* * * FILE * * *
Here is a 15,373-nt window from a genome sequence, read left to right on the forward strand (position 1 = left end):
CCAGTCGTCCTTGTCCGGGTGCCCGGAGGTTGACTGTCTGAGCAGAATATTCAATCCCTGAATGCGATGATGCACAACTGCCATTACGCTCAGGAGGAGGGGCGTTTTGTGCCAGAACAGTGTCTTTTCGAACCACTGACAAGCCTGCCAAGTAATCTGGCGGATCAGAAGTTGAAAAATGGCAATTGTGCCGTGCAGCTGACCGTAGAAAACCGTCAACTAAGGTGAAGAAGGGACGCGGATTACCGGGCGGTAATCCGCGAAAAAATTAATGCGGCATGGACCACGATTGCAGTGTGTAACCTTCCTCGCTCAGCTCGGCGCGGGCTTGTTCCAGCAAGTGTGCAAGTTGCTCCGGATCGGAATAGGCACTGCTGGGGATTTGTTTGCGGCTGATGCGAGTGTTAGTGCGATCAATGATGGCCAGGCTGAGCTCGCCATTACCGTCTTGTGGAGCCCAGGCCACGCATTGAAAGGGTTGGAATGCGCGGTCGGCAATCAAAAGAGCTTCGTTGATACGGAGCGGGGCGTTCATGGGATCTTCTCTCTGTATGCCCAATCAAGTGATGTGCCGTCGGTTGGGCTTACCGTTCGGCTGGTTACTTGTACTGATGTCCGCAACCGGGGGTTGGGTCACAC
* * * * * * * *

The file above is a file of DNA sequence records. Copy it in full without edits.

Here is a 15,373-nt window from a genome sequence, read left to right on the forward strand (position 1 = left end):
CCAGTCGTCCTTGTCCGGGTGCCCGGAGGTTGACTGTCTGAGCAGAATATTCAATCCCTGAATGCGATGATGCACAACTGCCATTACGCTCAGGAGGAGGGGCGTTTTGTGCCAGAACAGTGTCTTTTCGAACCACTGACAAGCCTGCCAAGTAATCTGGCGGATCAGAAGTTGAAAAATGGCAATTGTGCCGTGCAGCTGACCGTAGAAAACCGTCAACTAAGGTGAAGAAGGGACGCGGATTACCGGGCGGTAATCCGCGAAAAAATTAATGCGGCATGGACCACGATTGCAGTGTGTAACCTTCCTCGCTCAGCTCGGCGCGGGCTTGTTCCAGCAAGTGTGCAAGTTGCTCCGGATCGGAATAGGCACTGCTGGGGATTTGTTTGCGGCTGATGCGAGTGTTAGTGCGATCAATGATGGCCAGGCTGAGCTCGCCATTACCGTCTTGTGGAGCCCAGGCCACGCATTGAAAGGGTTGGAATGCGCGGTCGGCAATCAAAAGAGCTTCGTTGATACGGAGCGGGGCGTTCATGGGATCTTCTCTCTGTATGCCCAATCAAGTGATGTGCCGTCGGTTGGGCTTACCGTTCGGCTGGTTACTTGTACTGATGTCCGCAACCGGGGGTTGGGTCACAC